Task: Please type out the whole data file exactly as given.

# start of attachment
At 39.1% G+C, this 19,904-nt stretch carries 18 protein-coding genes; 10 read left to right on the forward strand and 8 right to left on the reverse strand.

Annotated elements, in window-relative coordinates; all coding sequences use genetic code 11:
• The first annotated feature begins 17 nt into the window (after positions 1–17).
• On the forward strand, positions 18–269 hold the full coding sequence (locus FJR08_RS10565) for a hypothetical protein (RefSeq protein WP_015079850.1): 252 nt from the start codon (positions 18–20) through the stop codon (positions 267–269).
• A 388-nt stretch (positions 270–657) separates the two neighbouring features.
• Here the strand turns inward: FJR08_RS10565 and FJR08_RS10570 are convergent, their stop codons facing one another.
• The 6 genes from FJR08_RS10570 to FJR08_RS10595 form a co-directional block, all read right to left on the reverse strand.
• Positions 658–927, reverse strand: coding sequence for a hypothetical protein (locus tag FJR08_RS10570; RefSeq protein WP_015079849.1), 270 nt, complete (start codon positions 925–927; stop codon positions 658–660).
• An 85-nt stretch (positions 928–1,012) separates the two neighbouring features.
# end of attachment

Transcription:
At 39.1% G+C, this 19,904-nt stretch carries 18 protein-coding genes; 10 read left to right on the forward strand and 8 right to left on the reverse strand.

Annotated elements, in window-relative coordinates; all coding sequences use genetic code 11:
• The first annotated feature begins 17 nt into the window (after positions 1–17).
• On the forward strand, positions 18–269 hold the full coding sequence (locus FJR08_RS10565) for a hypothetical protein (RefSeq protein WP_015079850.1): 252 nt from the start codon (positions 18–20) through the stop codon (positions 267–269).
• A 388-nt stretch (positions 270–657) separates the two neighbouring features.
• Here the strand turns inward: FJR08_RS10565 and FJR08_RS10570 are convergent, their stop codons facing one another.
• The 6 genes from FJR08_RS10570 to FJR08_RS10595 form a co-directional block, all read right to left on the reverse strand.
• Positions 658–927, reverse strand: coding sequence for a hypothetical protein (locus tag FJR08_RS10570; RefSeq protein WP_015079849.1), 270 nt, complete (start codon positions 925–927; stop codon positions 658–660).
• An 85-nt stretch (positions 928–1,012) separates the two neighbouring features.